Incidence of AGEP was one to five cases per million per year and 90% of the cases were attributed to drugs, especially antibiotics. 2 The differential diagnosis includes pustular psoriasis. However, lack of previous psoriasis history, acute clinical onset and rapid resolution of skin rash after discontinuing the culprit drug suggested the diagnosis of AGEP [Table 1]. Additionally, there was no development of psoriatic plaques during a 2-year follow-up. We further performed allergy evaluation tests to confirm our diagnosis.

Since oral provocation is dangerous for patients who have suspected severe cutaneous drug reaction, patch tests and lymphocyte transformation test are safe and useful tools that can reproduce delayed hypersensitivity to drugs.[4] In previous studies, patch testing had a 50% positive rate for those with AGEP, which may explain the false-negative result in our patient.[5] However, the lymphocyte transformation test, a test that measures the in-vitro proliferation of T cells that were previously sensitized to a drug, confirmed the hypersensitivity reaction to curcumin.[6] Also, we excluded the possibility of curcumin-induced contact dermatitis which has been reported in previous literature according to the negative result of the patch test.[7]

Curcumin, a yellow pigment extract from turmeric, is a commonly used coloring agent as well as a food additive in Asian cuisines. Its therapeutic effects purportedly due to its antioxidant and anti-inflammatory properties, have recently garnered attention from a range of different fields; including wound recovery, pulmonary injury induced by smoke, metabolic syndrome, atherosclerosis, diabetes and a variety of liver disorders such as viral hepatitis, alcoholic liver disease, cirrhosis and hepatocellular carcinoma.[8],[9] Moreover, it has been postulated as a potential treatment for psoriasis via inhibition of interleukin-17/23 production.[10] These cytokines also play an important role in the pathogenesis of AGEP, but further investigation is needed to verify the biological mechanism by which curcumin may induce AGEP.

In summary, we report a patient who took curcumin for her unresectable hepatocellular carcinoma and developed a severe cutaneous skin eruption. To our knowledge, this is the first case of AGEP induced by curcumin, reported in the literature. As more and more cases have found an association between adverse drug eruption and traditional medication, we believe it is critical for physicians to recognize herbal drugs as potential culprits of severe cutaneous adverse reaction.

Declaration of patient consent

The authors certify that they have obtained all appropriate patient consent forms. In the form, the patient has given her consent for her images and other clinical information to be reported in the journal. The patient understands that name and initials will not be published and due efforts will be made to conceal the identity, but anonymity cannot be guaranteed.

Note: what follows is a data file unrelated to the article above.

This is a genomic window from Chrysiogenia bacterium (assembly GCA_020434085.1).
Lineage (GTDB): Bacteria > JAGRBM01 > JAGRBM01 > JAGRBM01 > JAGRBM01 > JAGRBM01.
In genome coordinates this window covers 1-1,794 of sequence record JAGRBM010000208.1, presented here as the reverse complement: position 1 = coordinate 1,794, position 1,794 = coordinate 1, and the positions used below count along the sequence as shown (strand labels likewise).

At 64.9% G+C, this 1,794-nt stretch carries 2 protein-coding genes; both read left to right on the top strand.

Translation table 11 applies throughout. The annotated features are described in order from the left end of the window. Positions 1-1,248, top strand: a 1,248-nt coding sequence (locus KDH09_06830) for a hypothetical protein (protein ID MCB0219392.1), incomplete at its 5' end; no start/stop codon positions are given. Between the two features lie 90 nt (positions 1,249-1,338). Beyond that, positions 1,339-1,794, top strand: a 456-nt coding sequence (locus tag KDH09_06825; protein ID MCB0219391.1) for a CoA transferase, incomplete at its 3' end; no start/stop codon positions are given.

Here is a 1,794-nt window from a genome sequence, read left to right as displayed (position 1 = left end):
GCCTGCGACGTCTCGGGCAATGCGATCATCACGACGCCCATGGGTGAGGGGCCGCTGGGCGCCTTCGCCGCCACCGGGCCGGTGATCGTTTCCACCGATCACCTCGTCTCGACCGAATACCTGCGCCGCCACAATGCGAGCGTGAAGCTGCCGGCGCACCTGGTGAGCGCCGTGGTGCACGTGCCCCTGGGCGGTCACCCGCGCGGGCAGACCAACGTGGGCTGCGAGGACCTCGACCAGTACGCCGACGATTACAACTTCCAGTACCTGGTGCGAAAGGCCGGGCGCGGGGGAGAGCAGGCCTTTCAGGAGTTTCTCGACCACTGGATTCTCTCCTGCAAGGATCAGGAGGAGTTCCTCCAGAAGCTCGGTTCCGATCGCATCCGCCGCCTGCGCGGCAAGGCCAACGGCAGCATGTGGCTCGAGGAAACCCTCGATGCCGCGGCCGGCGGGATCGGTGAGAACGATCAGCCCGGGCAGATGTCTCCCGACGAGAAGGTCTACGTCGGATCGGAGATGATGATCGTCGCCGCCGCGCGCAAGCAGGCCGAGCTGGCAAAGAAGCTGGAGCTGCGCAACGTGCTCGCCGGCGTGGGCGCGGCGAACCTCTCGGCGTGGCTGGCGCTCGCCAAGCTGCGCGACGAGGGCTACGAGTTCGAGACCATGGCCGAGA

Financial support and sponsorship


Conflicts of interest

There are no conflicts of interest.

  References Top

Lee YY, Chung WH. Acute generalized exanthematous pustulosis: A retrospective study of 51 cases in Taiwan. Dermatol Sin 2014;32:137-40.  Back to cited text no. 1
Sidoroff A. Acute generalized exanthematous pustulosis. Chem Immunol Allergy 2012;97:139-48.  Back to cited text no. 2
Sidoroff A, Dunant A, Viboud C, Halevy S, Bavinck JN, Naldi L, et al. Risk factors for acute generalized exanthematous pustulosis (AGEP)-results of a multinational case-control study (EuroSCAR). Br J Dermatol 2007;157:989-96.  Back to cited text no. 3
Peter JG, Lehloenya R, Dlamini S, Risma K, White KD, Konvinse KC, et al. Severe delayed cutaneous and systemic reactions to drugs: A global perspective on the science and art of current practice. J Allergy Clin Immunol Pract 2017;5:547-63.  Back to cited text no. 4
Barbaud A, Collet E, Milpied B, Assier H, Staumont D, Avenel-Audran M, et al. A multicentre study to determine the value and safety of drug patch tests for the three main classes of severe cutaneous adverse drug reactions. Br J Dermatol 2013;168:555-62.  Back to cited text no. 5
Kano Y, Hirahara K, Mitsuyama Y, Takahashi R, Shiohara T. Utility of the lymphocyte transformation test in the diagnosis of drug sensitivity: Dependence on its timing and the type of drug eruption. Allergy 2007;62:1439-44.  Back to cited text no. 6
Chaudhari SP, Tam AY, Barr JA. Curcumin: A contact allergen. J Clin Aesthet Dermatol 2015;8:43-8.  Back to cited text no. 7
Aggarwal BB, Sundaram C, Malani N, Ichikawa H. Curcumin: The Indian solid gold. Adv Exp Med Biol 2007;595:1-75.  Back to cited text no. 8
Lam P, Cheung F, Tan HY, Wang N, Yuen MF, Feng Y. Hepatoprotective effects of Chinese medicinal herbs: A focus on anti-inflammatory and anti-oxidative activities. Int J Mol Sci 2016;17:465.  Back to cited text no. 9
Kang D, Li B, Luo L, Jiang W, Lu Q, Rong M, et al. Curcumin shows excellent therapeutic effect on psoriasis in mouse model. Biochimie 2016;123:73-80.  Back to cited text no. 10


  [Figure 1], [Figure 2]